Bows and Arrows – The New and the Old
Archery started as a hunting and war pursuit but presently, it has come to be limited to only hunting and recreation. It uses a bow and an arrow to shoot a target or prey. It is a game requiring extreme expertise and skill and has evolved a great deal since its birth in the late Paleolithic and early Mesolithic periods.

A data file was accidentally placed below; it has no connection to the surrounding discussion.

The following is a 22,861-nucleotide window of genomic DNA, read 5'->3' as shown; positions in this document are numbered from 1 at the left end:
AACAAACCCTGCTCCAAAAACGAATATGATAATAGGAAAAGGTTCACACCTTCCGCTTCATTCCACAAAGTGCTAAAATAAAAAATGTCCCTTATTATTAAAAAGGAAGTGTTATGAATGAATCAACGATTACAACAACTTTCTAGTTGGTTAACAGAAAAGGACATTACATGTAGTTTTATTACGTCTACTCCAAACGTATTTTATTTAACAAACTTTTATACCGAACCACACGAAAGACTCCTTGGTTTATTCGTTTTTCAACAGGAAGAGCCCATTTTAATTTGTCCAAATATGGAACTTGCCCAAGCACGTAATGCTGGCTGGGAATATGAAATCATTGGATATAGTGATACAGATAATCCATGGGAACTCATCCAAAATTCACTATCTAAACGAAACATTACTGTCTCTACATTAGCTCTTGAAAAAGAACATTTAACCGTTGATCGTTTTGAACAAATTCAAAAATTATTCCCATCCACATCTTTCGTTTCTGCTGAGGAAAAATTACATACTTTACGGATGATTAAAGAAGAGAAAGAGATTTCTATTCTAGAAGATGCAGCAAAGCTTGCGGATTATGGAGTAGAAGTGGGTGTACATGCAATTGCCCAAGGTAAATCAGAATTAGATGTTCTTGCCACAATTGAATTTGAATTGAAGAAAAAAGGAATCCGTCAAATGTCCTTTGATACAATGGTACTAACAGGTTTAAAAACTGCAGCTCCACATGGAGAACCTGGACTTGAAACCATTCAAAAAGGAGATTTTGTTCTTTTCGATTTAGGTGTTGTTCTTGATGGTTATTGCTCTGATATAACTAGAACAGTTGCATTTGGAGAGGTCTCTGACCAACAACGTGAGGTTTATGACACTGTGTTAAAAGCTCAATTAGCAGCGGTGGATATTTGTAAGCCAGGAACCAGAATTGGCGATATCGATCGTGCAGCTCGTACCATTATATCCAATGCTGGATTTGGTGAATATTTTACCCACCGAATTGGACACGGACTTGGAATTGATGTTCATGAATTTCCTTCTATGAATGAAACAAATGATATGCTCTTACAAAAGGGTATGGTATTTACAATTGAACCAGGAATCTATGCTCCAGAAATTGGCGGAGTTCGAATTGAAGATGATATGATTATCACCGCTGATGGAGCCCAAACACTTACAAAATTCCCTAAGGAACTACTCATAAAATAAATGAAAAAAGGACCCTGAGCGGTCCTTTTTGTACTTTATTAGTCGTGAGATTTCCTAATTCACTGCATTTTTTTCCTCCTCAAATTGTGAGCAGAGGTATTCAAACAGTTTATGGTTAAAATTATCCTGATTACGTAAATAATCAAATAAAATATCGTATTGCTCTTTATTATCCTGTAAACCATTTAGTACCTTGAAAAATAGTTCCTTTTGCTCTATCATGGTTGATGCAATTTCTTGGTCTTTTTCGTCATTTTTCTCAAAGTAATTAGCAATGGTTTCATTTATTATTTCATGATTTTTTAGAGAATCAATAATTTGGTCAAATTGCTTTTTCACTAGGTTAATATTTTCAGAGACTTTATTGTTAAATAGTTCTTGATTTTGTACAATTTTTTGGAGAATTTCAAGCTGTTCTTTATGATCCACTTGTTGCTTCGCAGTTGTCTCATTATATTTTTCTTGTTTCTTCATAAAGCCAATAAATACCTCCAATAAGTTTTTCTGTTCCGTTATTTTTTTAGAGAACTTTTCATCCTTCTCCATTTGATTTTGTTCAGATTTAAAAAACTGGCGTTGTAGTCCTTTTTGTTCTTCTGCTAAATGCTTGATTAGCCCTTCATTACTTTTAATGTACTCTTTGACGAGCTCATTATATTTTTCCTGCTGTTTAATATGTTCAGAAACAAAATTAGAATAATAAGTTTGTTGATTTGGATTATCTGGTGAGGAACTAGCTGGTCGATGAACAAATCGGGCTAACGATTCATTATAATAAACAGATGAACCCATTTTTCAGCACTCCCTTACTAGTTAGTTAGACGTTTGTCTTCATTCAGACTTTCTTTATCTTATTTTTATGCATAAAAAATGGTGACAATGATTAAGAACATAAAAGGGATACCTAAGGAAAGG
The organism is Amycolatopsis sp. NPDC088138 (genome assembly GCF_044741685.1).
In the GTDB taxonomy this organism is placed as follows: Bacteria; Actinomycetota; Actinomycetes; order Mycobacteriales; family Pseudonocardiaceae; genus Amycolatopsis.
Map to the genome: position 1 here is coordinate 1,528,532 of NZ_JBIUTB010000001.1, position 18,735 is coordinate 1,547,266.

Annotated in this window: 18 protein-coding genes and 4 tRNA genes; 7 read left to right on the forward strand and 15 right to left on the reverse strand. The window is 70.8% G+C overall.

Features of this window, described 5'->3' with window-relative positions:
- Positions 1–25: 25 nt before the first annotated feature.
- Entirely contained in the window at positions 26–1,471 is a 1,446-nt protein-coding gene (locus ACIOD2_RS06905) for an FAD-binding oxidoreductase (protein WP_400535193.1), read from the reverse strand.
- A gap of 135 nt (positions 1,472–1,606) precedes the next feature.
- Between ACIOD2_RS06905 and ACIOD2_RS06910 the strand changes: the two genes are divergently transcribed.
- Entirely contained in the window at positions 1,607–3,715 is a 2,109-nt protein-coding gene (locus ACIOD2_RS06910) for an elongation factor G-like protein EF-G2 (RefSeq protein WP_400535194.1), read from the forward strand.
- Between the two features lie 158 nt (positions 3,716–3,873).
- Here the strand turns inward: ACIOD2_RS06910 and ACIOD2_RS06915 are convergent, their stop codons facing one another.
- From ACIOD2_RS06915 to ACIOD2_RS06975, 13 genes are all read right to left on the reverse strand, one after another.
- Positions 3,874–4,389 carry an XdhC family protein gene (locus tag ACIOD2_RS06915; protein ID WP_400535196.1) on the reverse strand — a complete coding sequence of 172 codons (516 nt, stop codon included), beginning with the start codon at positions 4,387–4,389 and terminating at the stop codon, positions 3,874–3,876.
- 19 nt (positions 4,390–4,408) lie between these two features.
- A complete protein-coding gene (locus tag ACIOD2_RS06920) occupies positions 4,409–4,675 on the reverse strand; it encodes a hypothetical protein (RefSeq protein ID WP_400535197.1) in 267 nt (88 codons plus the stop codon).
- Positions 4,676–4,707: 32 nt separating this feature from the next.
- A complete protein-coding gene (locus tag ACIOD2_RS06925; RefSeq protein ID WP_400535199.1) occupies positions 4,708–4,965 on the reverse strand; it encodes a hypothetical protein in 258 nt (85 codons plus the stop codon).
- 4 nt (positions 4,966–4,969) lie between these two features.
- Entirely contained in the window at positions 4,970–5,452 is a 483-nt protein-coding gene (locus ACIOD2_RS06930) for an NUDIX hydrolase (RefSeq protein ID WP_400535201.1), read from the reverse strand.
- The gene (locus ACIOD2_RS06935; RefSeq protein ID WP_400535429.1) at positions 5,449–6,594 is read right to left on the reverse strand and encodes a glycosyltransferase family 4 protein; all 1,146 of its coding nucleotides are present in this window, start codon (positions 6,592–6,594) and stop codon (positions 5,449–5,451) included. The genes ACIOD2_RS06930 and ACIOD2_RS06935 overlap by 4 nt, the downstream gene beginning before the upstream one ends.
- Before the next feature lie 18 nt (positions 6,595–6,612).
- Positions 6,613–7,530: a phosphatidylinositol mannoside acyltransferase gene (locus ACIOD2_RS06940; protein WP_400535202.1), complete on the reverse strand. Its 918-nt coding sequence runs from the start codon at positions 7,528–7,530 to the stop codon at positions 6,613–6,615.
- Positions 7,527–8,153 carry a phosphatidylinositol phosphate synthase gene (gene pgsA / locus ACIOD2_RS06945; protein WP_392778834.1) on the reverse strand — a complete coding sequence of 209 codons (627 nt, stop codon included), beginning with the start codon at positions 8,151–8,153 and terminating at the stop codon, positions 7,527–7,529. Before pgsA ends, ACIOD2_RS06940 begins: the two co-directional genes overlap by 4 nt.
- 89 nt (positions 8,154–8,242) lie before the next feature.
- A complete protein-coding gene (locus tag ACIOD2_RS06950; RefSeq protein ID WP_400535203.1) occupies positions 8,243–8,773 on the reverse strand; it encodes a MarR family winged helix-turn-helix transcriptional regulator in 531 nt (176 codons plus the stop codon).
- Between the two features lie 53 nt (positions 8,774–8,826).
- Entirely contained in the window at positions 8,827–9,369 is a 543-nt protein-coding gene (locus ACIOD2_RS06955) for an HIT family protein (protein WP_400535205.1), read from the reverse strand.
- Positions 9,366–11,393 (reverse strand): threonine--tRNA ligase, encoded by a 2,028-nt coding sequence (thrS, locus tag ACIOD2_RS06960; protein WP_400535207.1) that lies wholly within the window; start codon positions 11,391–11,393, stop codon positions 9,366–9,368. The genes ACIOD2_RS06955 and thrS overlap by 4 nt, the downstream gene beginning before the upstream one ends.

Though structurally, all bows are similar and have elastic limbs attached with strings to store the mechanical energy generated by the action of pulling of the string by the archer, there still exists a huge variety in the detailing with which bows were constructed, both traditionally and in modern times. One area that can be and is experimented upon in terms of design is the limb. On this basis, the variety of bows that are made are- composite bows, self bows and laminated bows. The shape of the limbs when unstrung also determines its category. The tips of an unstrung recurve bow will show a curve that is away from the archer. Even the cross section of a bow is of consequence, a classic longbow will have narrow D-shaped limbs in the cross section. The flat wide limbs in an approximate rectangular shape are attributed to the flat bow. Cords at the back of the bow are used for cable-backed bows. This has the facility of weight adjustment by adjusting cable tension. These kinds of bows were particularly popular with Inuit as they lacked economical access to good wood for bows. Frank Loring also called chief big thunder invented a sister of the cable backed bow in around 1900 and called it the Wabenaki bow or the Penobscot bow. It has a small bow with cables attached at the back of a larger main bow. Apart from that there are many other kinds of bows being used by archers. The design of the compound bow is such that it requires lesser force to keep the string fully drawn; this gives the archer more time to take aim. Elliptical wheels or cams are very widely used to get this effect. For instance, a typical 60 pound bow with a let-off of 80% should require an approximate 12 pound force to hold it at full draw. Generally, a let-off can be anywhere from between 65% to 80%. A let-off right until 90% is a possibility too. This feature has made the compound bow highly popular among North American archers. The kind was invented by Holless Wilbur Allen Missouri; it got a US patent in 1969. The compound bow is fiercely popular in America. Mostly, Dacron and other modern alternatives are used to make bowstrings for their weight bearing quality and strength. Linen and similar traditional material are not used in modern bows, though traditional bows still make use of them. The hide of a young camel for the bowstring is a suggestion from the author of “Arab Archery”. There is even a saga that sings of a wife who refused to let her hair be cut to make a bowstring for her husband’s bow during an emergency. The husband Gunnar Hamundarson then kills the wife and the saga is called Njal’s saga.